I didn't even know that Tejada was in the cross-hairs of federal investigators, and it will be interesting to see what kind of deal might have already been put together before this story broke. 

Whatever the particulars are related to Tejada, this latest federal charge makes me even more eager to see Roger Clemens subject to federal prosecution for his apparently false testimony to Congress.  Few persons were even aware that prominent minority defendants like Marion Jones and Barry Bonds and now Miguel Tejada ever testified about their alleged steroid use.  But Roger Clemens brazenly asked to testify before Congress and then offered testimony that did not seem at all credible (at least to me).  The percpetion of equal justice will be poorly served if only prominent minority altheles face charges for lying about steroid use.

Some related posts:

February 10, 2009 in Celebrity sentencings | Permalink | Comments (14) | TrackBack

Why do defense wins in sentencing appeals often go unpublished?

I tend not to be a strong believer in conspiracy theories, but this news story about a significant defense victory in an unpublished Fourth Circuit sentencing ruling leds me to again wonder why so many important defense wins in sentencing appeals often go unpublished?  First, here is the press account:

A federal appeals court has ordered a new sentencing hearing for a former Robeson County sheriff who admitted lying about corruption in his department.  The 4th U.S. Circuit Court of Appeals in Richmond, Va., ruled Monday that U.S. District Judge Terrence Boyle  erred in June when he sentenced Glenn Maynor to six years in prison. Boyle did not adequately explain the sentence, the appeals court ruled....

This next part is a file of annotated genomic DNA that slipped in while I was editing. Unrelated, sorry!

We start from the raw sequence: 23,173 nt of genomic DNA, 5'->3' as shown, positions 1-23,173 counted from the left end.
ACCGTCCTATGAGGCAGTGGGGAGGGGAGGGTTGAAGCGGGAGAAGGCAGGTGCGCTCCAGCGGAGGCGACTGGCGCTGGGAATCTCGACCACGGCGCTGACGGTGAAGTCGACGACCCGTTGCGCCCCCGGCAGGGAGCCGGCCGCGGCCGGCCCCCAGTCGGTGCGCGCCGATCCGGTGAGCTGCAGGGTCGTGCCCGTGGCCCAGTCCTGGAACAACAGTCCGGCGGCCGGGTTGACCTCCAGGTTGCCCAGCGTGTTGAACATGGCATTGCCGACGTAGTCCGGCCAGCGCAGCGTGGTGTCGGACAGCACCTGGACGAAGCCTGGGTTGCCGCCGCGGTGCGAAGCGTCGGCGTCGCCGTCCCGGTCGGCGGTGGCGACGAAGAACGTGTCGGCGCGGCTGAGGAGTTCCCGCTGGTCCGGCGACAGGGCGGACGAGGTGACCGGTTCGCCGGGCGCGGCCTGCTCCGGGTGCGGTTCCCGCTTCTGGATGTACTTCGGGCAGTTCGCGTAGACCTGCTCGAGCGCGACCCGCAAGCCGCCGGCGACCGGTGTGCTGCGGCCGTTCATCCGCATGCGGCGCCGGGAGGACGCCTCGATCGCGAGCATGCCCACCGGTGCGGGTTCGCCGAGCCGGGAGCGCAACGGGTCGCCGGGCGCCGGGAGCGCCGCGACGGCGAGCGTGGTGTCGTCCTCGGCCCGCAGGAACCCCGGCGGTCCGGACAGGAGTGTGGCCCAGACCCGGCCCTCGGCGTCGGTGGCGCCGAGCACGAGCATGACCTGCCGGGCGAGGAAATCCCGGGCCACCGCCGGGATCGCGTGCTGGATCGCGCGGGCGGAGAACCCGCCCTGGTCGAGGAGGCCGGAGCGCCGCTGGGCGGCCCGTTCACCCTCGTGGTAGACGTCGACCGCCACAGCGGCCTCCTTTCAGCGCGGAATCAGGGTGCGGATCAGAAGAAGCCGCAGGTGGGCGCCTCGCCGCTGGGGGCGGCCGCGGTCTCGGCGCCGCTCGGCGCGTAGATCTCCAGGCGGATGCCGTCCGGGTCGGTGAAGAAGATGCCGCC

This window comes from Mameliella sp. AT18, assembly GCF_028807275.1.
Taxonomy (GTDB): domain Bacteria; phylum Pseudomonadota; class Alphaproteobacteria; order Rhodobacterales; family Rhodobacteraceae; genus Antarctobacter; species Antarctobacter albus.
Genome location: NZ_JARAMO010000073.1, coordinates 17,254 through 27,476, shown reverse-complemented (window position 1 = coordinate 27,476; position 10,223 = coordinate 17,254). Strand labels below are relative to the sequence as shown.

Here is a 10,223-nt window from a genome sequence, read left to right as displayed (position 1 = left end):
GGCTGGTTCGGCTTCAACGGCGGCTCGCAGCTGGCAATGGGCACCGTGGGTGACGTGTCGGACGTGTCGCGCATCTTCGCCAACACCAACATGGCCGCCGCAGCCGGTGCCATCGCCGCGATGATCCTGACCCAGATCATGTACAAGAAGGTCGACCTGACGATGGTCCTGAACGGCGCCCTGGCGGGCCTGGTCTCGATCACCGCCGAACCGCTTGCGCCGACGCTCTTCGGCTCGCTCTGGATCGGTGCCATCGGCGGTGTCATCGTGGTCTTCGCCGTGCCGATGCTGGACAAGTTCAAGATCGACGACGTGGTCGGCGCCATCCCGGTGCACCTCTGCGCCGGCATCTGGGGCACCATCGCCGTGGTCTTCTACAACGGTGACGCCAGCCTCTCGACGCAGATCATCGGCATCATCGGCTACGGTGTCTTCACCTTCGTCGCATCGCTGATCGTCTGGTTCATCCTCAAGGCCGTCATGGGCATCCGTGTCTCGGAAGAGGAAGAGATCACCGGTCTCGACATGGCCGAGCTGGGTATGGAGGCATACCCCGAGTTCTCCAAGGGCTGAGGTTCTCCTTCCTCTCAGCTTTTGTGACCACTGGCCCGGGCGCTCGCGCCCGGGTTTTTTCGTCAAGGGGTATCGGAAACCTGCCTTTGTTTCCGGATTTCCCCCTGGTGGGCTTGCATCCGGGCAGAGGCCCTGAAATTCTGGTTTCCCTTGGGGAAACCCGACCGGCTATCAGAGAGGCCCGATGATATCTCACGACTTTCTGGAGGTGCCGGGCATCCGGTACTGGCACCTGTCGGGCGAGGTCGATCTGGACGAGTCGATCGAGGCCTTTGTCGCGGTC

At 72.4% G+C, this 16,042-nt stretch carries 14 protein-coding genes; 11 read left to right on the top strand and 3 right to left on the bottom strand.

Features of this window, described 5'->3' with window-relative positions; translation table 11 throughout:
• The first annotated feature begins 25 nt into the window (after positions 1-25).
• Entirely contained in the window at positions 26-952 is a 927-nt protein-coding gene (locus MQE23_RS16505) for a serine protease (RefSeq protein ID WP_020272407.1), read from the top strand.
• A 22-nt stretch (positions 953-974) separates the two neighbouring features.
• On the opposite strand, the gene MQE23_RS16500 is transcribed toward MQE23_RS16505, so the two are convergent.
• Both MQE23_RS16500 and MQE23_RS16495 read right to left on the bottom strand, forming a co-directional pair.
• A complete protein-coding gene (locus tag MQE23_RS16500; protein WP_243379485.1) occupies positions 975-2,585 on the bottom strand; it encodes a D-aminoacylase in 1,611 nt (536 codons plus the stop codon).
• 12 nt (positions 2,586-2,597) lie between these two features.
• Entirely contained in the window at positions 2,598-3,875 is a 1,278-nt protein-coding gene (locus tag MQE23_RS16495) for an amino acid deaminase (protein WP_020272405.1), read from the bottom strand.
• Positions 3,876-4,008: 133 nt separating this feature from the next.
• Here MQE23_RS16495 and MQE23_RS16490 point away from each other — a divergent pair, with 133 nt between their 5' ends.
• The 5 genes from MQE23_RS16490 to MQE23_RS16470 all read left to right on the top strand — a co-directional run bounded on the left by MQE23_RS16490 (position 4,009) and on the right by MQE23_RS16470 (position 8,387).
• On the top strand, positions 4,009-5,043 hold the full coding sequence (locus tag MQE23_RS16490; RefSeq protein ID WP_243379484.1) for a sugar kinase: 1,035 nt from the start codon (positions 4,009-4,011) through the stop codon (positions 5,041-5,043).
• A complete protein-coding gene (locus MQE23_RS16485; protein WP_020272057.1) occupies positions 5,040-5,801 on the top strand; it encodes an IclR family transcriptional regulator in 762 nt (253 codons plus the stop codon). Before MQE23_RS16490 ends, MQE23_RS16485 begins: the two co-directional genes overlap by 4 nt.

"The court's perceived need to right the wrongs that occurred in Robeson County since the 1950s is an inappropriate basis for a variance sentence, since Maynor was indisputably not responsible for any wrongdoing prior to 1994," the court said.

The full opinion in US v. Maynor is available here; it is officially unpublished, but includes lots of interesting and important passages such as this one:

While, after the sentencing hearing, the court provided a report checking certain § 3553 factors as the basis for its decision, this report was insufficient to satisfy the court’s duty to make an individualized assessment of Maynor’s circumstances and provide an explanation of sentence. The court relied on irrelevant and faulty assumptions and failed to tie these assumptions to the § 3553 factors.  The large variance in this case required significant analysis that is simply absent. Accordingly, we conclude that the court abused its discretion when imposing sentence and that the court’s errors require that Maynor be resentenced.

Regular readers may recall some other big defense wins that were left unpublished, such as the lone decision (from the Ninth Circuit) finding a within-guideline sentence sunstantively unreasonable in Paul (noted here) and the important decision (from the Second Circuit) upholding a huge downward variance in Adelson (noted here).  It is bad enough that defendants rarely win major sentencing appeals.  It is worse, and quite disturbing, that many circuit courts seem to want to have the rare defense win go unnoticed.